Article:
ISSUE NO.146
AUGUST 21, 2003
 
 
theReel
Dumb Screenplay, Stupid Supporting Cast and Idiotic Premise Sink Chan in 'The Medallion'
By Jeremy Mathews
 
 
The Jackie Chan bobble doll is much more entertaining than most of the flat, boring "The Medallion." But we still think Jackie is the man.  
   

“The Medallion”
Screen Gems
Directed by Gordon Chan
Written by Bey Logan, Gordon Chan, Alfred Cheung, Bennett Joshua Davlin and Paul Wheeler
Produced by Alfred Cheung
Starring Jackie Chan, Lee Evans, Claire Forlani, Julian Sands, John Rhys-Davies, Anthony Wong Chau-Sang, Christy Chung and Johann Myers
Rated PG-13
(out of four)

The appeal of Jackie Chan is that he doesn’t have super powers. His characters succeed through a combination of athletics, acrobatics and an ingenious use of props. So when “The Medallion” kills Chan at the end of the first act and brings him back to life as a strong and fast immortal with inhuman hang time, it kind of kills the excitement.


Oh, but if that were the only thing that killed the excitement.


Even if this review and the ads didn’t reveal that Chan comes back as an immortal, it would be painfully obvious. No filmmakers in their right minds would strand the audience with the movie’s lifeless supporting characters for more than an hour.


Maybe Owen Wilson spoiled us in “Shanghai Noon,” but so bad is the screenplay (by what looks like 80 writers in the screen credit) that the supporting cast, which is supposed to cover for Chan’s less-than-excellent English, either mechanically recites or heavily overacts.


Chan’s character, a Hong Kong police officer named Eddie Yang, helps Watson (Lee Evans), a British Interpol agent, track down a no-good smuggler named Snakehead (Julian Sands). Claire Forlani plays Nicole, an agent (and Eddie’s old fling) working in Dublin, where Watson and Eddie go once Snakehead leaves Hong Kong.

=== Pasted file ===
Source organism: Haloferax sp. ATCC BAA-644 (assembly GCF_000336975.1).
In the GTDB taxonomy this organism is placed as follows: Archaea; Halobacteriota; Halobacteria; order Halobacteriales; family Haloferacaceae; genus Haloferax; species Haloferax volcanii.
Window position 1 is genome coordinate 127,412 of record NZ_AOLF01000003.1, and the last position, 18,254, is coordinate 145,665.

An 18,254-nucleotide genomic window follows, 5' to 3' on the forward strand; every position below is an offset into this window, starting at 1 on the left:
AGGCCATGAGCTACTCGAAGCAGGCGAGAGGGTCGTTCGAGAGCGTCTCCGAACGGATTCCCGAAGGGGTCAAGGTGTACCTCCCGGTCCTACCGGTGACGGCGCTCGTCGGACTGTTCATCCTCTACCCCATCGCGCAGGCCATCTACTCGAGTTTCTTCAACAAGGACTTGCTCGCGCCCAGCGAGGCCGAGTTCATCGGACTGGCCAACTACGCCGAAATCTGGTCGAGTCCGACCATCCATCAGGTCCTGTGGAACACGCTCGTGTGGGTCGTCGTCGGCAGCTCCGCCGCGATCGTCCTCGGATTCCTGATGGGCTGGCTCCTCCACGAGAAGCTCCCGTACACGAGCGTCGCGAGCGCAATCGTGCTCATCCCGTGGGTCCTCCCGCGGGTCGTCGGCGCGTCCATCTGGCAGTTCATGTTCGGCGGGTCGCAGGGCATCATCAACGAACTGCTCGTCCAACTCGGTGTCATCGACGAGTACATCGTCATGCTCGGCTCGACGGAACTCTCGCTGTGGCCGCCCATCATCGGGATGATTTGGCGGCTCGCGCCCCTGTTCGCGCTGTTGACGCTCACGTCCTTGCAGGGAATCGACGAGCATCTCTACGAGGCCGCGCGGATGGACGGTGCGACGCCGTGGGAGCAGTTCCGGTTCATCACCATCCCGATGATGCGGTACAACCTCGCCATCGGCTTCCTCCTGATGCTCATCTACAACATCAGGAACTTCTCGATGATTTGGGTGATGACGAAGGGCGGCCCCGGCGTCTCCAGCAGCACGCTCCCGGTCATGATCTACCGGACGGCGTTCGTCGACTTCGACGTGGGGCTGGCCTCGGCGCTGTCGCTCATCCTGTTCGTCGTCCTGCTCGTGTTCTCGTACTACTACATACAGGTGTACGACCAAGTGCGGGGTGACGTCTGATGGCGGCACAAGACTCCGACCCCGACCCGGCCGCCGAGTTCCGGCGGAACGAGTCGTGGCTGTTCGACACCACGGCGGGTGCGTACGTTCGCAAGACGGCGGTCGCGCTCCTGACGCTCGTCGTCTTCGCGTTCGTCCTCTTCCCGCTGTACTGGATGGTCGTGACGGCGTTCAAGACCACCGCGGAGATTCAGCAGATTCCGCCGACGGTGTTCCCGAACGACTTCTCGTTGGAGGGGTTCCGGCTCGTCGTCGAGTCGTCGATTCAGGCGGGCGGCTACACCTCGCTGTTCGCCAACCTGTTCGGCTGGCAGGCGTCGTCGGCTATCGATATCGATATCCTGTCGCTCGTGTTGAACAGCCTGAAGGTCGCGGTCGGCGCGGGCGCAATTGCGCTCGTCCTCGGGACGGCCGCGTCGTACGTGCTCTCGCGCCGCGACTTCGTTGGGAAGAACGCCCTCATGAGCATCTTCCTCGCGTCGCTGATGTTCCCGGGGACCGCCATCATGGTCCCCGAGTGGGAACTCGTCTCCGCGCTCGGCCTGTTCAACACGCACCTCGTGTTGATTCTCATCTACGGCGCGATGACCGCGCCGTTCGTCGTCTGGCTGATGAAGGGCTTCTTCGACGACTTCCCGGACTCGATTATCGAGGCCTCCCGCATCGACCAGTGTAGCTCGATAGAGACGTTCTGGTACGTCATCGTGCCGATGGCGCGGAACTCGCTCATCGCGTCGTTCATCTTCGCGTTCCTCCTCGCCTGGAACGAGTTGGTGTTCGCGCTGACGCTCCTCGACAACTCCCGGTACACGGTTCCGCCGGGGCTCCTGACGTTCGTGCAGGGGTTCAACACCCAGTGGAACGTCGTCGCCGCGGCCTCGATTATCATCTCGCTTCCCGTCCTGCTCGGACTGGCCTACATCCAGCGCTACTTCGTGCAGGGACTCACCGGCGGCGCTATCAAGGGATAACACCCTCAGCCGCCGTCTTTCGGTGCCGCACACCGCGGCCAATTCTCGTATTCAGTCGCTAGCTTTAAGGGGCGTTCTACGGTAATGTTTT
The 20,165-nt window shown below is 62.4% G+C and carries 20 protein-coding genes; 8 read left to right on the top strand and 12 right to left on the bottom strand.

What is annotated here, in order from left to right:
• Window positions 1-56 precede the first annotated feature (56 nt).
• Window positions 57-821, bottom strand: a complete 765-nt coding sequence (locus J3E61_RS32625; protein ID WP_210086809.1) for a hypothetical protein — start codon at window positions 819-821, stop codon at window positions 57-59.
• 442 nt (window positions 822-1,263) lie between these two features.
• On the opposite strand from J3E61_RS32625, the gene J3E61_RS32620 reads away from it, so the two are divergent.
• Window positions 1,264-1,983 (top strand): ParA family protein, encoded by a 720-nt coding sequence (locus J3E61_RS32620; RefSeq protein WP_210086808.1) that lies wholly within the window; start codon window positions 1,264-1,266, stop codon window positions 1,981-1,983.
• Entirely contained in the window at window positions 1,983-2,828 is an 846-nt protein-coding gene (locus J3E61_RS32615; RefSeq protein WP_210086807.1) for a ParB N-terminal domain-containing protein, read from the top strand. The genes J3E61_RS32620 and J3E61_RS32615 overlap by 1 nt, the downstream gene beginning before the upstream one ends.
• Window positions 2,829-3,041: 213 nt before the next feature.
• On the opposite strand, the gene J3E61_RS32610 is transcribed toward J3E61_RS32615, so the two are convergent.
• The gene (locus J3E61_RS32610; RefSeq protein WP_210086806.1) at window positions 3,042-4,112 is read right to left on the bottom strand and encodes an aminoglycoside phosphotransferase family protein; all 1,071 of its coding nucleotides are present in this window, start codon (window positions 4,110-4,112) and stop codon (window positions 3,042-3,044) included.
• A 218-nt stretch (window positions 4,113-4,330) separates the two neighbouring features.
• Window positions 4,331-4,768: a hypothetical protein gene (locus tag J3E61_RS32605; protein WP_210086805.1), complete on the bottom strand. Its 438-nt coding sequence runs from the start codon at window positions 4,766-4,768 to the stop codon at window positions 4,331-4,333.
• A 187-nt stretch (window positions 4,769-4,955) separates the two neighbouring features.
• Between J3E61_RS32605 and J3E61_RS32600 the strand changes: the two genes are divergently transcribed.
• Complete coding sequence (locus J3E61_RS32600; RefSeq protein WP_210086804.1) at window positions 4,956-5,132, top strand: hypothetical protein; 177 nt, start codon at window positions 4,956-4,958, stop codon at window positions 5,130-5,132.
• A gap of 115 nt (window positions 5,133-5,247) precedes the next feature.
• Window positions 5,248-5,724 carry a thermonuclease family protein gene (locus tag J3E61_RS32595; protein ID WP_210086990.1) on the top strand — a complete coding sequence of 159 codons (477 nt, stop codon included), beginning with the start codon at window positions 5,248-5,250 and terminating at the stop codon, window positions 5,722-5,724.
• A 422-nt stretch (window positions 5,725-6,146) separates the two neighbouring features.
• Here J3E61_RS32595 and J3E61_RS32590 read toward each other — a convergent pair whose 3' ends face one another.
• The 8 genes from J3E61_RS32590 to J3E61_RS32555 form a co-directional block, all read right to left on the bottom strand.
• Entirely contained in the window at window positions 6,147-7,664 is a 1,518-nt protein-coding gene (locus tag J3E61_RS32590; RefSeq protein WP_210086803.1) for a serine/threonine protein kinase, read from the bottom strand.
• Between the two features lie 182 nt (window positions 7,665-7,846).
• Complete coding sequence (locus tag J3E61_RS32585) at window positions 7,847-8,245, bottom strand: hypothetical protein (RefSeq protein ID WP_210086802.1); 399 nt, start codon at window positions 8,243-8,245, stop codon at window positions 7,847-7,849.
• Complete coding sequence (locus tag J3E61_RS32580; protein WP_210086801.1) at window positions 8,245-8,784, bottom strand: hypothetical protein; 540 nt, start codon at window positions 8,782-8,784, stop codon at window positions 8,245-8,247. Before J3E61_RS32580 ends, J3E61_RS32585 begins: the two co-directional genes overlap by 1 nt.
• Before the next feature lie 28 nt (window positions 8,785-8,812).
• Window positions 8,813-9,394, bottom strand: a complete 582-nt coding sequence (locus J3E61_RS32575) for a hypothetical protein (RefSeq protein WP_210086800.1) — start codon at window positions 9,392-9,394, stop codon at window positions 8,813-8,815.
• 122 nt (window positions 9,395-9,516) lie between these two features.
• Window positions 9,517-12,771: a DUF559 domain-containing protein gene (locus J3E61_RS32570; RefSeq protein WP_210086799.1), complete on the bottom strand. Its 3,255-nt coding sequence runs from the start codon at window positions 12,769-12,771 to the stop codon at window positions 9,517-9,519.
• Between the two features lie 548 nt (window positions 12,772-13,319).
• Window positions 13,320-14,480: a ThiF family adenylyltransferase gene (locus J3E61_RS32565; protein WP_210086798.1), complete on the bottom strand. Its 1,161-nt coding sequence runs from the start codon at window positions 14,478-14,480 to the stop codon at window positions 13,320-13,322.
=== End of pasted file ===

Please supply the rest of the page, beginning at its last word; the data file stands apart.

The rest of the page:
In what I can only assume is screenplay-inspired desperation, Evans spends most of his time flailing around, knocking stuff over or shouting. Watson is meant to be a lovable, annoying buffoon, but is in no way lovable. Forlani, who has no chemistry with Chan, doesn’t seem to be trying with her character’s lame dialogue and painfully standard traits.


Chan, on the other hand, is always likable as the ultimate nice guy, making the audience want to like the movie, although the film consistently betrays this instinct by embodying none of Chan’s joy. While there’s a fun chase scene and Chan maintains his reluctance to use guns, the film’s climax lacks the lively nature of Chan’s best film, and leaves not a “wow,” but the question, “I sat through the whole film and that’s it?”


Snakehead’s mischief lies in kidnapping a Buddhist boy who possesses a special power that only one boy possesses every 1,000 years. The power is to combine two halves of a sacred medallion and then bring dead people back to life—forever, and with special powers. Snakehead wants the boy to do this to him, presumably for global-takeover purposes.


The film rarely lets Eddie do anything interesting with his special powers. In one scene, Eddie actually decides to lure two or three members of an ambush team into the forest by running past them so fast that all they see is a blur. Quick question: If Eddie has these powers that disorient his opponents and put him in no danger, why does he leave his mortal friends to duke it out with the other ambushing men when he could easily kick all their asses?


There are several breaches of logic that are entirely unforgivable because the logical elements would actually make for a more interesting movie. The job of a film this silly is to give the audience members enough fun to go along with it, not leave them hitting their heads.


It’s nothing but frustrating to watch the filmmakers waste the resource that is Jackie Chan. One of the fun parts of Chan films is that most of the time you know he’s doing most of his own stunts. Here, while still obviously in fine shape, he flies through the air with what are obviously computer generated graphics, even before receiving his powers.


So few are the great stunts that the outtakes—traditionally taken up with failed stunts that sometimes led to Chan being taken away in an ambulance—are 75 percent flubbed lines and giggles.
jeremy@red-mag.com

 

 
     
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